19 November 2012

Rattlesnake Canyon

Santa Barbara Front Country


Locate the trail head.

Every year after the first big rain, I seem to go out to some local waterfall hoping that it is somewhat more impressive than it was a few weeks ago. Invariably, it isn't. The first rain barely wets the soil, even if it is long and soaking eventually dropping about 1.5 inches as fell on the front side of the mountains on Saturday. I decided to hike up to Mission Fall by the nicer, or at least cozier with easier parking and fewer mountain bikes, Rattlesnake Canyon. The mountains did not drink up every drop that fell on them, the creek is a bit louder than it was in recent months, but it doesn't really look like more flow and there isn't any flow in the little tributaries. The mountains did manage to take in a lot of it.

The day was fairly cloudy with a layer out on the water as well. It was a really good temperature for hiking, but the patchy sunlight sure makes photography difficult. There is construction in the area at the moment, so I kept getting warned that the road was closed ahead. I parked on a paved bit just before the bridge at Skofield Park next to some huge machinery and a pile of metal plates and started up the trail at the same time as two cars worth of twenties and their dog. They were only loaded down with a pint of liquid and I'm a bit of a slow hiker even without a bit more water, nibbles, warm stuff, emergency kit, and even art supplies, so they outpaced me pretty quickly. Well, until the first stream crossing when they settled down for a smoke, at which point I passed them and didn't see them again.

looking out over St. Mary's to Santa Cruz Island
The trail quickly climbs up to give views of the city and island out over St. Mary's.

With a little climb to a bit of view, the trail wiggles a little through trees and past a cairn marked route down, then drops down again to cross the creek. Passing the climbing wall, the rope strung from high on the rock was dangling down to the main trail along the steep use trail. Bright equipment still hangs from the stays in the rock. The trail crosses again, by a little pool and over a rock that shows a bit of flattening performed long ago. Climbing again, there is a little use trail down to the water to follow the creek up, but the main trail turns to leave it. The water can be heard below a few turns, but eventually it is lost. I got to the meadow just before the junction which I have just learned is Tin Can. I had read about a Tin Can Cabin and wondered if this was where it was, so found a nice little write up of Rattlesnake Canyon history in the LA Times archives, which mentions a few things I'd forgotten as well as describing the old cabin the meadow is named for.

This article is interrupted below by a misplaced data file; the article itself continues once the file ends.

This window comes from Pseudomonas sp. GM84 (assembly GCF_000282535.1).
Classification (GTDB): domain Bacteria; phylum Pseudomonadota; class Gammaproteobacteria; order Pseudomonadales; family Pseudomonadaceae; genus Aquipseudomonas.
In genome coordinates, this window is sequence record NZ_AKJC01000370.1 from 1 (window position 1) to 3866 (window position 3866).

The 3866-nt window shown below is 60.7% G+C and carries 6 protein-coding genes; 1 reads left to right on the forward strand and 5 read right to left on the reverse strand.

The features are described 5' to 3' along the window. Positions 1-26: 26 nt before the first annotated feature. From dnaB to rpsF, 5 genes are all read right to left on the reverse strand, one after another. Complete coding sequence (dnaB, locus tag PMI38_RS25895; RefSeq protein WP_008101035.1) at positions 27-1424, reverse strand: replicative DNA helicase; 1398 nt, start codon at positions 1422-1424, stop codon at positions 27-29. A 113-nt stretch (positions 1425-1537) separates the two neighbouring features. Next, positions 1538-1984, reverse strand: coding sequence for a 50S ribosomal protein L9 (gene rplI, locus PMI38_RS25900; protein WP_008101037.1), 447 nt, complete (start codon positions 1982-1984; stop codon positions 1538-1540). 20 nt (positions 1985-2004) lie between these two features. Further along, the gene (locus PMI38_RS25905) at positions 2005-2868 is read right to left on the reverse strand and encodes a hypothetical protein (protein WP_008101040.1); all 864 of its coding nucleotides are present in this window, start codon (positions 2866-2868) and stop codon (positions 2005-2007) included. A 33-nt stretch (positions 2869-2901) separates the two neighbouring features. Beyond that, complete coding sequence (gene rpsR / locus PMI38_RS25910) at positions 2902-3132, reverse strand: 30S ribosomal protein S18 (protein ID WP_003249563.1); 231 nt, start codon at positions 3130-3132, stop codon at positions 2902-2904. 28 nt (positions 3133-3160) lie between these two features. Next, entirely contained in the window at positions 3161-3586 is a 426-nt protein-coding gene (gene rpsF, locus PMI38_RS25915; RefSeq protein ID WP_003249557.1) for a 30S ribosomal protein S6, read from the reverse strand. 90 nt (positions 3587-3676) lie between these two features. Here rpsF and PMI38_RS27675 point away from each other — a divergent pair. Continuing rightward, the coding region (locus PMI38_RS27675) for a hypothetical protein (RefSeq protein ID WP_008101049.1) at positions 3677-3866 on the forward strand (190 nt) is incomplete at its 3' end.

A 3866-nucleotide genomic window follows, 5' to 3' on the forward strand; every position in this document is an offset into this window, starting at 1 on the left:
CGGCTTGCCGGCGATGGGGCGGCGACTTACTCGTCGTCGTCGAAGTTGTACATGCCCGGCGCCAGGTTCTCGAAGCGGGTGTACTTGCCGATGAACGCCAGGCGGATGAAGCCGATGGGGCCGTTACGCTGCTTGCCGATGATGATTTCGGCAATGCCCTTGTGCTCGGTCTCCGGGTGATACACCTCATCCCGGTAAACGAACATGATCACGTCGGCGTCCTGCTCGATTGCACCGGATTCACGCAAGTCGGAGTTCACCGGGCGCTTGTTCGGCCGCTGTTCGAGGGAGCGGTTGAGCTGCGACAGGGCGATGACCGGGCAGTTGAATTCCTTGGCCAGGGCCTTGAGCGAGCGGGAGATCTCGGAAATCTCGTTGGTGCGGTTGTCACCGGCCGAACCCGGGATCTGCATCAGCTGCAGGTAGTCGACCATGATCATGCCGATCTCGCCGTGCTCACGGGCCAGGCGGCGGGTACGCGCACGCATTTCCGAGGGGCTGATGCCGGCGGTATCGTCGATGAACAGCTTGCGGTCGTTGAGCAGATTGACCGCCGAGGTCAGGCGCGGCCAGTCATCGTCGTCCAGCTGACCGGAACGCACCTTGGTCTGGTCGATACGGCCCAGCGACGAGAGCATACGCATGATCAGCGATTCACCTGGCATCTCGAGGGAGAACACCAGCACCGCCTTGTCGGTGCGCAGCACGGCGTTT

Tin Can Meadow
Tin Can Meadow from above on the connector trail.


little flowers on dried up stalks
Some of the few flowers out. There were also some little red things that dangle and another hardy shrub with lighter flowers.

Taking the turn for the connector to Tunnel Trail, I got more and more view until the fog started rolling in. I noticed a big cruse ship anchored way out and a few little boats carrying people to the wharf so that they can do whatever it is one does to enjoy the city. Coming over the saddle, I found it a little less foggy on the Mission Canyon side of the ridge, but the weather was quickly fixing that.

Tunnel Trail
Clouds moving in over Tunnel Trail.

Mission Falls
The rocks of Mission Falls, as dry as they are nearly every other day of the year.

Getting to the falls, I took the spur out onto the rocks and pulled out some food and long sleeves. The depressions in the sandstone had puddles that rippled in the light wind, but otherwise the rocks were quite dry close up as well. The clouds gathered in a little more closely, but then burned off again. I headed back and bumped into a father and son pair who were looking for seven falls, but had expected signs, probably because most of the sites that talk about it make it sound official and there is a sign at the start. We talked directions and destinations and they decided that if they were half a mile from a fall, even if it was dry, they might as well go on to it. It was clearing up again as I hopped over the saddle and back into the Rattlesnake drainage.

heading back into Rattlesnake
The strip of Gibraltar Road is quite visible as I start back down Rattlesnake.

Santa Cruz
It is still misty out on the water, but that is lifting too.

I made speed going back down, except for pausing to poke around Tin Can to look for bits of the cabin (there isn't even a flat spot) and to pop up the side trails to the right here and there. Most of them go nowhere, but there is one that seems to climb toward the catway high above. It makes a good effort at switch backs up the steep ridge and even has tree cuts on a fallen bit of oak to try to make it look more official, but it is far too steep in some spots to be so. The three stone cairn on the trail to the south had been joined by another six stones high.

tiny mushrooms among the hardy stems
A little rain brings little mushrooms.

cruse ship and harbor
Massive cruise ship out in the Santa Barbara bay.

I didn't want to go all the way up that side trail that probably climbs to the catway, so I turned back and made my way down the steep mud. Coming back, it cleared even more. I had to give the rock monster a little pat. I think he's lost some teeth, but someone is keeping a bit of red flowers among them for effect.

a look up the canyon
Looking up the canyon as it becomes shadowed in the late sun.




©2012 Valerie Norton
Posted 20 Nov 2012

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